Monday, June 16, 2014

Modelling a Negative, Or the Easy Proliferation of Hypotheses in Science Today

Jo Nova has a series of posts on the apparent discovery of a "notch filter" mechanism in the Earth's climate system, that doesn't do anything positive, but only negates, quite improbably, an "expected" dependence of the global mean surface temperature on the total solar irradiation (TSI). I submitted the following:

It is just too pat (i.e., characterized by a highly improbable "coincidence"): You find the temperature doesn't follow the 11-year solar cycle of TSI; now you find that something (apparently, the Sun's magnetic field) is cancelling that "expected" following--with an improbable, 11-year delay, just the same period as the solar cycle--so there is no 11-year cycle in the (global mean surface) temperature (GMST). Considered logically, without regard for any existing theories or common assumptions, by far the simplest, and therefore most probable reason for this "dog that doesn't bark" is that the expectation of a GMST dependence upon TSI is wrong (the dog doesn't bark because there is no dog, or nothing for the dog to bark at, after all).

Everybody wants to ignore the definitive Venus/Earth temperatures comparison I performed in late 2010, and what it indicates for the correction of climate science. Above all, in the present context, it indicates that the troposphere is fundamentally warmed--globally(!)--to the Standard Atmosphere profile (which represents the real, equilibrium vertical profile of the atmosphere, as the Venus/Earth comparison quantitatively and precisely demonstrates), by direct absorption of incident solar radiation, not by heat from the separately warmed surface. But of course that does not mean the TSI, which includes the major portion that warms the surface; it means just that incident portion (obviously in the infrared) which is directly absorbed by the troposphere! Climate and other atmospheric scientists need to identify that portion; I expect it will be found that it simply does not vary according to the 11-year solar cycle.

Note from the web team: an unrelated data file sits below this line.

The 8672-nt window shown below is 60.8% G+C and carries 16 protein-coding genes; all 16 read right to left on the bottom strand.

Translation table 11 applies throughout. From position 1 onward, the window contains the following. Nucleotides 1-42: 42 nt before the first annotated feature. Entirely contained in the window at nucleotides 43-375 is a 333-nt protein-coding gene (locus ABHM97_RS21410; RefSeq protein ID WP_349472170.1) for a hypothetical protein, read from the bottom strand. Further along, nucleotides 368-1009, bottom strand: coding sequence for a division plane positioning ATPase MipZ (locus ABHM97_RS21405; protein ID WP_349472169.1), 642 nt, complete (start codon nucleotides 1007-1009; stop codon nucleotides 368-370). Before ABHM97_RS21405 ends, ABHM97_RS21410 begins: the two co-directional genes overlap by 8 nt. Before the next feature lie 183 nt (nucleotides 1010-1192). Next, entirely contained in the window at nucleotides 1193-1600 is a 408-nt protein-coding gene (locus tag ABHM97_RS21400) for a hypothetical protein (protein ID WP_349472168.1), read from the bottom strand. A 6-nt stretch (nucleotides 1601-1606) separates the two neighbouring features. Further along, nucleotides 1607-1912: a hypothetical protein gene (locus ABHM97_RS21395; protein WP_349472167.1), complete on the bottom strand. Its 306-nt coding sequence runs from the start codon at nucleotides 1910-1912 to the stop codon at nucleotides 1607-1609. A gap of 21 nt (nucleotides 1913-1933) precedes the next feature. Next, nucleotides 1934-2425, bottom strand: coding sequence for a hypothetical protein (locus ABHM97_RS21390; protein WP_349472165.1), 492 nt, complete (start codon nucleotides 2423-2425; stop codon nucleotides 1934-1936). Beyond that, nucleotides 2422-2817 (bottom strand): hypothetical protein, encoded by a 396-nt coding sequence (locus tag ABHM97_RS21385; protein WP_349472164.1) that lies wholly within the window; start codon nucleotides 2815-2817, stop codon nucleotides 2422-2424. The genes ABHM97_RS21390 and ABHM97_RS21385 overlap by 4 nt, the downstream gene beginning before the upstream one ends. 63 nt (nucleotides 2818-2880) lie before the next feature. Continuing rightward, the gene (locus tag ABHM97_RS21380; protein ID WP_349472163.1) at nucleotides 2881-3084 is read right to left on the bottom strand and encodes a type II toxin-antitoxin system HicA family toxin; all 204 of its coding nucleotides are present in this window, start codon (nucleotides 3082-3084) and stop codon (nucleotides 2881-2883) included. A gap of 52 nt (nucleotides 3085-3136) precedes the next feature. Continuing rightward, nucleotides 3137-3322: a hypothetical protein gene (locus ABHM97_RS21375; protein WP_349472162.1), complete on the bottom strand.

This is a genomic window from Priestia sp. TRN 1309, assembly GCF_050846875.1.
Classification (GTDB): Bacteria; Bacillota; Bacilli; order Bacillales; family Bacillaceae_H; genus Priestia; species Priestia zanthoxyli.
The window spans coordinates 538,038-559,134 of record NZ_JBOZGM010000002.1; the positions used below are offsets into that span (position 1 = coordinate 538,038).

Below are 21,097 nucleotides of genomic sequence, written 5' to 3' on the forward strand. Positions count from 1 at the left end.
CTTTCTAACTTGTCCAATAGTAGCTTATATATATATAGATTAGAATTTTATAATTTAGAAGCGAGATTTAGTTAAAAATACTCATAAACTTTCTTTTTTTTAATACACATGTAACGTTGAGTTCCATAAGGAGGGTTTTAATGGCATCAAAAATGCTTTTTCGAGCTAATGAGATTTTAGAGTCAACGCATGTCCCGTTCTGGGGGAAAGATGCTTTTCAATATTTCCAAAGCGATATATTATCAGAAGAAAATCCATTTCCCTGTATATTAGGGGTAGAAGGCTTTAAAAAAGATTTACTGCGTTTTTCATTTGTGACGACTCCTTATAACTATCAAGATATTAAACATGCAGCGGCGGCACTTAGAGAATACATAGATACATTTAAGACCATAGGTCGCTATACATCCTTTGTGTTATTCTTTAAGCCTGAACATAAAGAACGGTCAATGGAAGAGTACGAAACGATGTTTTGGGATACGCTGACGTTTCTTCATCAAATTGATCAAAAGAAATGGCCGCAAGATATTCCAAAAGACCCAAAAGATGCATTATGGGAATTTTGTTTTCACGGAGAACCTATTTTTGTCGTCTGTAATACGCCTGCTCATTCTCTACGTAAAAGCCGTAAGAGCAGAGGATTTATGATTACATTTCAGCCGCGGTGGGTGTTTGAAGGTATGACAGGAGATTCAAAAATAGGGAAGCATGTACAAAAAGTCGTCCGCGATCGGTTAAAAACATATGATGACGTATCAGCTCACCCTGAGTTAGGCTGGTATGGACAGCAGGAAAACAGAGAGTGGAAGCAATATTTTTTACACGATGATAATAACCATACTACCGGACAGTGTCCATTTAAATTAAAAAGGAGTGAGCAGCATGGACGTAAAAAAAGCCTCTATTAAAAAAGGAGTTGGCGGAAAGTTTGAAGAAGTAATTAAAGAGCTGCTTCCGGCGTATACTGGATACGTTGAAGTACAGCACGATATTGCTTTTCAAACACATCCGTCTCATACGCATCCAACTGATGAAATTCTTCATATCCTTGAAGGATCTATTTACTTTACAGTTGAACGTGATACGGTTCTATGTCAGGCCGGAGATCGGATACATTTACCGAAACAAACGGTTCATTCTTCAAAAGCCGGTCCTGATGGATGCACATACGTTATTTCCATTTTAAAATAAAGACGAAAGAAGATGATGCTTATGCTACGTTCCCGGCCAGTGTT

1. Hi, a long time ago you came to my site and commented on something that became called the "sceptic view".

    You asserted that venus and other planets are warmer for various reasons to do with the atmosphere.

    I think the main reason for that was an integration of the heating from pressurising the gas.

    Where do I find this in a simple form?

  2. Good Morning, scottishsceptic,

    "Heating from pressurizing the gas" is what occurs to a gas in a confined space, either by forcing more gas into the same space or by forcibly reducing the volume confining the gas. That is not what happens in the atmosphere, which is not confined to a specific volume, but only subject to the pull of gravity from the Earth. That gravitational pull gives the air molecules weight. What happens is that the pressure increases the farther down towards the planetary surface you go. This is basically due to the weight of the atmosphere itself; that is, the pressure at a given level is due to the weight of the atmosphere above that level, pressing down on that level--this is called the hydrostatic condition of the atmosphere, which governs the lower atmosphere, called the troposphere (the "weather" sphere). It is the variation in pressure with altitude that governs the distribution of heat energy within the atmosphere: Whatever energy is available to heat the atmosphere, has to be distributed in accordance with the vertical pressure distribution (called the pressure profile of the atmosphere), which then enforces a vertical temperature distribution, or temperature profile. That temperature profile is independent of how energy is absorbed into the atmosphere; this is most easily seen by considering an equilibrium state, in which the calorimetric change in temperature of a given small mass of air (mcΔT, from elementary physics), in going from a mass at one level to the same mass just below it, must be equal to the change in gravitational potential energy (-mgΔh, with h the height, or altitude, above the surface). This shows the temperature profile must be linear with altitude (a constant slope), as ΔT/Δh = -g/c, and we can see it depends only upon the gravitational constant g and the effective specific heat of the air, c, and nothing else.